Logistic regression analyses demonstrated a strong, significant and consistent relationship between plasma levels of FLOP1, FLOP2 and FLOP3 and CKD status (table 4). For example, participants in the top quartile (≥75th percentile) of plasma FLOP1 had a 13-fold increased odds of having CKD relative to those participants with lower levels of plasma FLOP1, after adjusting for age, gender, race, education, physical activity, cigarette smoking, alcohol drinking, body mass index, LDL cholesterol, glucose, systolic blood pressure, history of cardiovascular disease and use of antihypertensive medication, diabetes medication, lipid-lowering agents and aspirin.

TAB04
Table 4. Odds ratios of CKD associated with the top quartile compared with the three lower quartiles of FLOP1, 2 and 3

 

goto top of outline Discussion

These study findings indicate that plasma levels of FLOP1, FLOP2 and FLOP3 were significantly higher in CKD patients compared to controls without CKD, even after adjustment for traditional risk factors for CKD and other covariates including demographic and behavioral characteristics, clinical and anthropometric measurements, history of related diseases and medication use. Furthermore, we document a strong dose-response relationship between plasma levels of FLOP1, FLOP2 and FLOP3 and the degree of kidney impairment using both eGFR and urine albumin as markers.

A few clinical studies have demonstrated an increase in oxidative stress among CKD patients using a myriad of other biomarkers, including malondialdehyde, oxidized lipids, F2-isoprostanes, asymmetric dimethylarginine, advanced glycation end products and thiols [12,13,14]. For instance, one small study detected a graded relationship between CKD status and advanced glycosylation end products among 8 subjects with normal renal function (16.8 units/ml), 6 subjects with elevated SCr and persistent proteinuria (30.2 units/ml) and 6 subjects with end-stage renal disease (82.8 units/ml) [12]. In a case-control study of 60 cases with stage 3–5 CKD and 70 healthy controls, levels of carbonyls and F2-isoprostanes were statistically significantly higher among cases than controls [13]. However, these previous oxidative stress studies were mainly conducted in patients with severe kidney disease and renal failure. The present study includes patients with moderate kidney disease and demonstrates the positive association between FLOP and the severity of CKD. As such, oxidative stress may play a role in the etiopathogenesis of CKD. In addition, FLOP has been shown to be stable in samples and reproducible within subjects over time [6,7,15]. Furthermore, the measurement of FLOP can be performed on samples that are collected with standard procedures, and the laboratory technique is relatively uncomplicated whereas other oxidative stress markers require specific sample preparation and more sophisticated laboratory techniques such as liquid chromatography and mass spectrometry [6,15]. These features of FLOP suggest it may be a useful marker for CKD risk stratification in clinical settings and for research studies.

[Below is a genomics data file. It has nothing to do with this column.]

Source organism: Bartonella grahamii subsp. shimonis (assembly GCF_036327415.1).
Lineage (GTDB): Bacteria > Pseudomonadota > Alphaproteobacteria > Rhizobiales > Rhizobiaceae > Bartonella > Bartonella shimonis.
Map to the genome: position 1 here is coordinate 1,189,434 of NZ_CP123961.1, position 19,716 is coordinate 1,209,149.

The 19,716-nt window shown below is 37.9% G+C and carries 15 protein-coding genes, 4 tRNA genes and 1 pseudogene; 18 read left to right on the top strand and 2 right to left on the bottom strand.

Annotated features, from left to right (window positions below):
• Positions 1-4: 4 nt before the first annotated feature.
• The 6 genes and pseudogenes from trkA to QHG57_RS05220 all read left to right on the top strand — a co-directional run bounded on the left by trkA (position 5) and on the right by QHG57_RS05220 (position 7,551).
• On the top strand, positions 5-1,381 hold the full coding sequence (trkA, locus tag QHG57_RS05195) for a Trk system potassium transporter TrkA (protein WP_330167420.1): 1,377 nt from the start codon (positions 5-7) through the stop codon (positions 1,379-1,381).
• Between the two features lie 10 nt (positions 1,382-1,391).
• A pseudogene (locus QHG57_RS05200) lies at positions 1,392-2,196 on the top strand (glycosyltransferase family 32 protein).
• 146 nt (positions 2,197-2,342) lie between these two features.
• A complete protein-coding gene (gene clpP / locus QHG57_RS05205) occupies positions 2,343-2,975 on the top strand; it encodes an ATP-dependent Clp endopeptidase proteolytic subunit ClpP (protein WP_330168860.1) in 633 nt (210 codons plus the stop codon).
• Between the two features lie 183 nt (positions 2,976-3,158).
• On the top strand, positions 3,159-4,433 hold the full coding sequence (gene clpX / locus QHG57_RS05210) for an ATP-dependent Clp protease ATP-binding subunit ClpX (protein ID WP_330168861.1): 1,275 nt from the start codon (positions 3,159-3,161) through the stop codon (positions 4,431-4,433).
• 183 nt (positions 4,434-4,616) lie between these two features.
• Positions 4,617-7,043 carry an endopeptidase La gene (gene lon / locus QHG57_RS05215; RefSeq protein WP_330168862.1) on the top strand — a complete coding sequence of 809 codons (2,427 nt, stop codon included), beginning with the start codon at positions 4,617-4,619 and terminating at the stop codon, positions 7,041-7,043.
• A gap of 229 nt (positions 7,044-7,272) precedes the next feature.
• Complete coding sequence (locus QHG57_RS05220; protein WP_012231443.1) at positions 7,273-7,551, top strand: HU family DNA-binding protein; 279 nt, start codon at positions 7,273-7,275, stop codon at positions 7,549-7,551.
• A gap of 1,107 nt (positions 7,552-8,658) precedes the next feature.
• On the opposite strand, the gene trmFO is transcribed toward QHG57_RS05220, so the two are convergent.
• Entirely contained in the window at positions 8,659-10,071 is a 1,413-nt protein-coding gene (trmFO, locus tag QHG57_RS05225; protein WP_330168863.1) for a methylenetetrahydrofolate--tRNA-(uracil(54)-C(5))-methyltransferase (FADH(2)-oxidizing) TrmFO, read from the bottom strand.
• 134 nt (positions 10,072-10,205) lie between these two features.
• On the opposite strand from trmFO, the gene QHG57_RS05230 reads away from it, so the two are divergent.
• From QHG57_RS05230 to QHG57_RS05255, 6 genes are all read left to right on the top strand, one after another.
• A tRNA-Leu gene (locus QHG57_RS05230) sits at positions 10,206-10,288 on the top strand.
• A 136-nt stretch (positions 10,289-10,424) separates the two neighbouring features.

The underlying etiology for increased oxidative stress is not fully understood. The proximal tubular cells in the kidney have a direct role in creating damaging oxidative products through the production of hydrogen peroxide in myoglobinuria [16]. A major component of the kidney’s role in determining the degree of systemic oxidative stress is through the retention of oxidative products due to the loss of kidney function [17]. Damaged kidneys have decreased antioxidant activity and thereby accumulate oxidative products [18]. Reactive oxygen species have been shown to impact the absorption and excretion of sodium chloride and water in the thick ascending limb of the loop of Henle and the medulla [19]. Deficiency of superoxide dismutase, which metabolizes reactive oxygen species, leads to endothelial dysfunction, enhances afferent arteriole sensitivity to angiotensin II and promotes remodeling of the renal vasculature [20]. Reactive oxygen species have been shown to directly mediate renal vasoconstriction and blood flow through the kidney [19,21]. Our study suggests that there is markedly increased oxidative stress in CKD patients compared to controls. Elevated oxidative stress likely induces kidney dysfunction through the endothelial dysfunction and inflammation pathways.